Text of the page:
Romoni is an on-demand online beauty services and products platform in Bangladesh that allows customers to search, compare, book and review services offered by the company’s verified network of women micro-entrepreneurs.
With the increasing emergence of inclusive businesses such as Romoni, transformations within the private sector are picking up pace as companies seek to contribute to sustainable and inclusive development. To foster an environment in which such businesses can thrive, ESCAP has partnered with the Government of Colombia to assist policymakers in Asia and the Pacific and Latin America to promote business innovation for the Sustainable Development Goals (SDGs).
For Romoni co-founders Tarique Ibne Haider, Abidur Rahman Malik, and Armin Zaman Khan, who come from mobile communication and tech startup backgrounds, their innovative vision for an inclusive business model evolved over time.
“When we started this business in Dhaka in 2018, our initial target was to help customers looking for quality services. But after working with beauticians for three months we realized that their struggle was far greater: they were working in salons for 12 or more hours a day, for very little pay,” explained Romoni co-founder, Tarique Ibn Haider.
The majority of the beauticians came from Bangladesh’s poorer ethnic minority areas and had limited education. Almost none of them had bank accounts. Their lack of training, literacy and financial background meant they were unlikely to secure loans, leave the salons, and start working for themselves. In addition, many of the salons were not providing a high standard of service or products.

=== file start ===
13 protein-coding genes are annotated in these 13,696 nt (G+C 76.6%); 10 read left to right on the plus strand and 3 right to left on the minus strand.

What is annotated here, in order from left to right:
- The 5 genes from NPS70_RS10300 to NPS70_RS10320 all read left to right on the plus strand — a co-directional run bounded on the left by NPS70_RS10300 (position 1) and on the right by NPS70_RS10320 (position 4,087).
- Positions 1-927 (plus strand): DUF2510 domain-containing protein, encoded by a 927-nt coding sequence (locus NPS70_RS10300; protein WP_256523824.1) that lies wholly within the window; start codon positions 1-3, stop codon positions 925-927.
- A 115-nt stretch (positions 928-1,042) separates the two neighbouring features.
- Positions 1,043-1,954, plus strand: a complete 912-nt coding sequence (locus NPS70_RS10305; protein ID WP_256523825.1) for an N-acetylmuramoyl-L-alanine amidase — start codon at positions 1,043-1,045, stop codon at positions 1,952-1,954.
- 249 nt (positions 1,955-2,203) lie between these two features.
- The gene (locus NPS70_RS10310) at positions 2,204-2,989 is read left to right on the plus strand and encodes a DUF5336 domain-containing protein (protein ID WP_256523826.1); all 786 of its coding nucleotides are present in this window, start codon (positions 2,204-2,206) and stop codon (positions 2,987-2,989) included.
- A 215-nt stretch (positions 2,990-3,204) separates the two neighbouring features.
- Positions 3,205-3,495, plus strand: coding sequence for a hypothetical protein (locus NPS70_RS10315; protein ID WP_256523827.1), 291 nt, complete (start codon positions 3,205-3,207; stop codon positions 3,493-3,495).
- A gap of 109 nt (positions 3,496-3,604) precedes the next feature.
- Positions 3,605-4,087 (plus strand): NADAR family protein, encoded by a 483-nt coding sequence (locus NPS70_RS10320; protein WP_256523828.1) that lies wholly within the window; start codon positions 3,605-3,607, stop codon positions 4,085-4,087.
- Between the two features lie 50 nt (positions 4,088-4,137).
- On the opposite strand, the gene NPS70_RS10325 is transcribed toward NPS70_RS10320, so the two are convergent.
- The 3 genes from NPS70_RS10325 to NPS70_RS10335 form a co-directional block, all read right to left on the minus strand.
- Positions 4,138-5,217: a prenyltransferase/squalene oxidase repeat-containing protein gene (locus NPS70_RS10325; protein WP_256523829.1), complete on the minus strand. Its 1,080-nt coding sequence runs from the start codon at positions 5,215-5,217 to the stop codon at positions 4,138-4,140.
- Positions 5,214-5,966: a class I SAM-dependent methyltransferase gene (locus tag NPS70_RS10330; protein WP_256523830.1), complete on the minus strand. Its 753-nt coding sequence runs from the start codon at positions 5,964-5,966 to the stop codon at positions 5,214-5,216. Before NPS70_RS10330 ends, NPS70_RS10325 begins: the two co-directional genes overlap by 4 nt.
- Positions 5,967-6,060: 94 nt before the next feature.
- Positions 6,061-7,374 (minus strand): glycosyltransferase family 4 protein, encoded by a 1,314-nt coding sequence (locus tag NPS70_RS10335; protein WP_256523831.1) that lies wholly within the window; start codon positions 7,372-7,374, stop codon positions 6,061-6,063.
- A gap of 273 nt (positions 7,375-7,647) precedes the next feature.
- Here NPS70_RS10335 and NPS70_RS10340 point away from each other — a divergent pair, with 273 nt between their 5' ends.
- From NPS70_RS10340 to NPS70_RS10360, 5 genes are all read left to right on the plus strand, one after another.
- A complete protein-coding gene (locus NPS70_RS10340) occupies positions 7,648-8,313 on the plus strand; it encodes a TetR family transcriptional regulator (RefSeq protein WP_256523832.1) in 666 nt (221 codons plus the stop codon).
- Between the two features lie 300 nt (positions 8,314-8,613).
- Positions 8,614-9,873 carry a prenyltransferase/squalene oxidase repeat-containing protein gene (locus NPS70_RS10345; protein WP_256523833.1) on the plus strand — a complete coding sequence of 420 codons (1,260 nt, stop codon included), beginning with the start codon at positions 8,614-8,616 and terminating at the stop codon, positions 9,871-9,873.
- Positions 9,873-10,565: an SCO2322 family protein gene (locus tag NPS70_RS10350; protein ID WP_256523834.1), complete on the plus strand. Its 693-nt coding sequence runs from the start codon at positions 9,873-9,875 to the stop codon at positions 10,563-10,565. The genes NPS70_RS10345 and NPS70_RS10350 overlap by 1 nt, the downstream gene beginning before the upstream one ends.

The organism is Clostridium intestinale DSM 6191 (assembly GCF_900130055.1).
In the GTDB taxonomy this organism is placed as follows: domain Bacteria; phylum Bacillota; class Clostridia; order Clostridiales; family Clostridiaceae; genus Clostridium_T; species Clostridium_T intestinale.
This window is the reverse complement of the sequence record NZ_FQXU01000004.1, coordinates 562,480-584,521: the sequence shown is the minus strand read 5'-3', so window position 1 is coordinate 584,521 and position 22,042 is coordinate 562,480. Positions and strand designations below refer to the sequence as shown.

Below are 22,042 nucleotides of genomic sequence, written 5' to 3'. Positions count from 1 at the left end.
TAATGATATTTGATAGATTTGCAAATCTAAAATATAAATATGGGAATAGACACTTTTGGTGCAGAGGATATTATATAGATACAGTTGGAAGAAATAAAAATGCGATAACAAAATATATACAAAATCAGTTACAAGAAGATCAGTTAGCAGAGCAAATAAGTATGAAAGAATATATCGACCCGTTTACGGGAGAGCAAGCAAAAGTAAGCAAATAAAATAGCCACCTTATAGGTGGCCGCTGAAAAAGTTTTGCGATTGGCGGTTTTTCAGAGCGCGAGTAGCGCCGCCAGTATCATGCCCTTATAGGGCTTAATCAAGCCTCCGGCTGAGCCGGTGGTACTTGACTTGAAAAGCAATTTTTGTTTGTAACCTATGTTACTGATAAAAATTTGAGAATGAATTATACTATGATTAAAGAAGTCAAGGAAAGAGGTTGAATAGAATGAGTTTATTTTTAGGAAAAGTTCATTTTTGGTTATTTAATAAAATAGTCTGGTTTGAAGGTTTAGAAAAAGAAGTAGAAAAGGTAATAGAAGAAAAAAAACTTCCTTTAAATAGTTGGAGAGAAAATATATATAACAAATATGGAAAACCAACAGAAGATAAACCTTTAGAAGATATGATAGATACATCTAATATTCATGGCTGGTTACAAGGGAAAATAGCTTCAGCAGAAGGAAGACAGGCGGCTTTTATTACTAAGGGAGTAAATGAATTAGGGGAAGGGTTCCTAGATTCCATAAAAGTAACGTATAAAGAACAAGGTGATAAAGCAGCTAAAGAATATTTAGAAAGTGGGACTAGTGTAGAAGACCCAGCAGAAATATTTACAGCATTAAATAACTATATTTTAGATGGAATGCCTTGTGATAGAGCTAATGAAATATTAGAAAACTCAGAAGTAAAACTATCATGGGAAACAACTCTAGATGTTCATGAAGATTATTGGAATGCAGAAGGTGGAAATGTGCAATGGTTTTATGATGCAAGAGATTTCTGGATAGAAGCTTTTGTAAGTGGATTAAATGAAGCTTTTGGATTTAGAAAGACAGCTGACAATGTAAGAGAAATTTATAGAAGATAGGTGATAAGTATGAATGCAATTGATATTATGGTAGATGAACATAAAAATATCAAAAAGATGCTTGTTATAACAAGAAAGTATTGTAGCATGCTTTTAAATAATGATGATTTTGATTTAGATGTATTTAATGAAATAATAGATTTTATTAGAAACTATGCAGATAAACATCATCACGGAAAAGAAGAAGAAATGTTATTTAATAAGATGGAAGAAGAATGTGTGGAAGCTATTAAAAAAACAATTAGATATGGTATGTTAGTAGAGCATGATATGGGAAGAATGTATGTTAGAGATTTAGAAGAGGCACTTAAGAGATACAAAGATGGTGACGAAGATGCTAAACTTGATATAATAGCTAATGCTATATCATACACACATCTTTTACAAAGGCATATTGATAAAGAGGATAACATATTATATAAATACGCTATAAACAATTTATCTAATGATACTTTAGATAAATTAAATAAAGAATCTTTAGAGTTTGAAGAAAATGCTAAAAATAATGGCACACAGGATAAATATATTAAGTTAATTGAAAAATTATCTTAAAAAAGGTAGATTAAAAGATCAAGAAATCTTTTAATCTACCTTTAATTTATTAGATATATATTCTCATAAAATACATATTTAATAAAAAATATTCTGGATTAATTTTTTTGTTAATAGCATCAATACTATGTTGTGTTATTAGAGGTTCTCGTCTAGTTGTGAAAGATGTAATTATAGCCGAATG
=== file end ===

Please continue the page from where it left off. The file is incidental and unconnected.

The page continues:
In response, Ibn Haider and Khan pivoted Romoni towards an inclusive business model designed to help beauticians connect with customers safely, control their own schedule, earn more money, and gain access to financial services, while providing customers with qualified technicians working with recognized products.
There were challenges. Romoni founders had to travel to the beauticians to convince them to join the platform. “They were afraid to leave their regular jobs and work for themselves. So at first it was quite difficult, but as the beauticians started earning more money, it became easier. Now all our new leads come organically,” Ibn Haider said.
“We have one entrepreneur, Liza, who left her salon job of six years where she was making less than US$150 a month. She is a single mother of two children and it was hard for her to take the risk. But now she earns more than US$1,000 a month with us, and has employed two more people to work with her. I have dozens of similar stories,” said Ibn Haider.
Romoni offers free training and advanced courses with external trainers at low fees, so that the entrepreneurs can widen their service offerings. The business also educates entrepreneurs on financial and digital literacy, giving them more confidence to explore new areas with earning potential, and market and promote their services.
With the support of ESCAP, Romoni has gone a step further and created a second platform that connects the entrepreneurs with financial institutions.
Romoni partners with two banks in Bangladesh, and uses information gathered during the onboarding and sales processes to help beauticians open their accounts. The banks can also access data on the platform to check on the transaction and order data from particular beauticians to assess their credit limits.
“ESCAP’s help was so important on this. They helped us create the correct products and talk to the banks so that we could create a loan process together,” Ibn Haider said.
Romoni is one of 15 innovative fintech start-ups supported by ESCAP’s Catalyzing Women’s Entrepreneurship Project, funded by the Government of Canada, which has directly benefitted over 100,000 women entrepreneurs to date.
So far, through Romoni, 700 women have been able to open bank accounts. Romoni also offers small loans so that the beauticians can purchase smart phones and access mobile banking.
“We have created a sustainable impact company and products, and now want take to it to the next level. We have helped a tiny proportion of entrepreneurs, and there are millions of women in Bangladesh, so we want to work with other agencies and access resources so we can expand to the next level,” said Ibn Haider.